Surviving the College Drop Off

It’s been a frequent topic for therapy these last few weeks.  “My child is leaving for college.  Will she be all right?  I’m going to be an empty nester.  I’m not sure what is next.”  These are common concerns and juicy issues to explore.  I tell all these parents the same thing: It’s going to be okay.  You will probably shed a few tears when you drop your child off.  Well, let’s be honest; you may ugly cry.  But the tears will eventually stop and you will get a new normal.  A different kind of good.  By the time Christmas break is over you may be counting the days until he goes back to school and you can get your house back.  But if you were sitting in my office and we were having this conversation, I would ask you to do these things:

  1. Trust your parenting.  You did and great job, Mom and Dad!  You have poured 18 years into your children.  You have made sure they were well cared for.  And you have done everything in your power to give them a good start in life.  You made sure they ate properly, had regular checkups, you put braces on their teeth and took them to the dermatologist.  You made sure they went to the best schools you could afford, either your neighborhood schools or private.  You helped them with reading and spelling, and later, you may have paid someone to help them with algebra.  You took them to soccer games, dance classes, band concerts, football practice, school plays, and cheerleader tryouts.  You sat in the scorching heat and freezing cold, and you cheered them on. You nursed them through ear infections, breakups with first loves, and mean girls.  You kissed their boo-boos and tried to mend their broken hearts. You prayed with them and took them to church.  You tried your best to keep them out of trouble.  Everything you have done for the last 18 years was preparing them for this moment.  You may be having a slight sense of panic (as I did) over the things you forgot to tell them. If that is the case, write them a letter and leave it in their dorm room.  Tell them the things you wish your 18-year old self had known.  And then leave them.  This is not the end of parenthood, but your role will change. One practical note: If at all possible, don’t be too quick to hand off their room at home to the next child in line or to convert it into your hobby room.  They will want to come home to the familiar for a while.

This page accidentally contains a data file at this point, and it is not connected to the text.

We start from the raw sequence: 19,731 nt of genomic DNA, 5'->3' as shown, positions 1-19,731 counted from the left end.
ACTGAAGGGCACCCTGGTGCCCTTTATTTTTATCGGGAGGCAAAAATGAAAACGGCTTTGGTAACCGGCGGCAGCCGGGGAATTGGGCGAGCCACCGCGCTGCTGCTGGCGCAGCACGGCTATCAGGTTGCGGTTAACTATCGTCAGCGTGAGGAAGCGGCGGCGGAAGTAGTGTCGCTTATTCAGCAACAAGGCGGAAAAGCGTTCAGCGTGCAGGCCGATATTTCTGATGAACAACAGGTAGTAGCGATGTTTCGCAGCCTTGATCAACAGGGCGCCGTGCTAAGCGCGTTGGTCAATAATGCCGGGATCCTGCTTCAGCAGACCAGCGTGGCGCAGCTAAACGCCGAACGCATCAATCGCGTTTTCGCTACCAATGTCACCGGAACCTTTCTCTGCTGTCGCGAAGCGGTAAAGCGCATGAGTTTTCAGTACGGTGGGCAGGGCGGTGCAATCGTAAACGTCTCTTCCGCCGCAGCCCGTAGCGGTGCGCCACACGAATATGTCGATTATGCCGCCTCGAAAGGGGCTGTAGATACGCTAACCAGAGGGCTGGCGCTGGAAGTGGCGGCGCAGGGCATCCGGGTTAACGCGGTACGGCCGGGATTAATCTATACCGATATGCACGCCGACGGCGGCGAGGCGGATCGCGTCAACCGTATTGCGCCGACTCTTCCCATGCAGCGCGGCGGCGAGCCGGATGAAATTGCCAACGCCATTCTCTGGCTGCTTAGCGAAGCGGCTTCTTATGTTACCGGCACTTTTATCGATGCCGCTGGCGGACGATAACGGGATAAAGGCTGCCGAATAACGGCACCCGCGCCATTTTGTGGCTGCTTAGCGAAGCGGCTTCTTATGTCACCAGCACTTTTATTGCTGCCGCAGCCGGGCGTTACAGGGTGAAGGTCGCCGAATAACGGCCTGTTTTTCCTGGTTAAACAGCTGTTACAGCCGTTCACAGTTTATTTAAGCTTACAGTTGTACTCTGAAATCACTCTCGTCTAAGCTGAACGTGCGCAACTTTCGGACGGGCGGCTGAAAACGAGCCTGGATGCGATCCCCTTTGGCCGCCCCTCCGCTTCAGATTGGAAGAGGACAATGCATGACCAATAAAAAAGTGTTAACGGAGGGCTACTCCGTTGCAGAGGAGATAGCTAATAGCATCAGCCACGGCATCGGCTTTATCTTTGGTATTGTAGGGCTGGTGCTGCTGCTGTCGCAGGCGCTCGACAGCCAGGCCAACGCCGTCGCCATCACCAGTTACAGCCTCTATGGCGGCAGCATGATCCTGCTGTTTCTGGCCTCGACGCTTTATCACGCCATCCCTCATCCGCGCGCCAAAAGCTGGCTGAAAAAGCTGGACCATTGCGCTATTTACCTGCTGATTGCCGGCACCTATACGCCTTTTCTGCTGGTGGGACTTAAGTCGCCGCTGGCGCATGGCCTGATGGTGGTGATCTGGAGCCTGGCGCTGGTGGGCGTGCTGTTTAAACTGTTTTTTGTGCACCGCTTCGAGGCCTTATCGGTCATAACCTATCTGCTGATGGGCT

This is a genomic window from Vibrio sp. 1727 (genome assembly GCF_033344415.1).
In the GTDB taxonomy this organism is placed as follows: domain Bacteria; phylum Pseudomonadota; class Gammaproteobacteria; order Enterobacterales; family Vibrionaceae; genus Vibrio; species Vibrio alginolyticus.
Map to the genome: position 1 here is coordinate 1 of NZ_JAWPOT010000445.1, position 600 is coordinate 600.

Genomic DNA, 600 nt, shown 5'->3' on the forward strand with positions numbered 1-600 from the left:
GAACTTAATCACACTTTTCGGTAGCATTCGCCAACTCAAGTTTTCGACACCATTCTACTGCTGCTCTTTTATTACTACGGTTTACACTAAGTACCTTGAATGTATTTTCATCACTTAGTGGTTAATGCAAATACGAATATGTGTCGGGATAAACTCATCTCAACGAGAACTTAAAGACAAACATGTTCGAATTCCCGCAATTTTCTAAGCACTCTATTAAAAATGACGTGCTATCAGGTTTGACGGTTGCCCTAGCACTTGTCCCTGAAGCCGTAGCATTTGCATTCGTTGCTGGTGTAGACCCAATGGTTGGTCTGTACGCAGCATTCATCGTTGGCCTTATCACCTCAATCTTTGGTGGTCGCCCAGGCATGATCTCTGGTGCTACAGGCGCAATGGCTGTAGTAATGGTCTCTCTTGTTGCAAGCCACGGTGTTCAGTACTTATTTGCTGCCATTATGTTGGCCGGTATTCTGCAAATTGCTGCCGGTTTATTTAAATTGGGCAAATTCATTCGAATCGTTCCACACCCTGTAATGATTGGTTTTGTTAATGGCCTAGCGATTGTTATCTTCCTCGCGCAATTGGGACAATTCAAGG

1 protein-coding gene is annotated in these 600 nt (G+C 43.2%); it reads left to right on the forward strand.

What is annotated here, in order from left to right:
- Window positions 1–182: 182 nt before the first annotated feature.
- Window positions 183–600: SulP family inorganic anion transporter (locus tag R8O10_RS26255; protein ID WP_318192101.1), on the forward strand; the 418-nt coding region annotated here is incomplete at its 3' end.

2. Trust your child.  Unless your child proves you can’t trust her, back off.  Don’t be a helicopter parent.  Let hercall you.  And when she does call, focus on her concerns instead of the things you are worried about.  Give her the grace and space to make a few mistakes.  These are teaching opportunities, a time for your child to learn the difference between having a failure and being a failure.  It may come as a surprise, but you will no longer have access to your student’s grades.  You may think this is unfair, especially if you are the one paying for his college.  But because of FERPA laws, this is the way it is.  Hopefully you have they type of honest and supportive relationship that will make it easy for him to tell you if his grades are floundering.  By now, you should have made him responsible for his own grades instead of constantly checking to make sure he did his work. Practical note: Don’t do every little thing to unpack her and set up her room.  Allow her the autonomy to do it her way, even if you think you could do it better.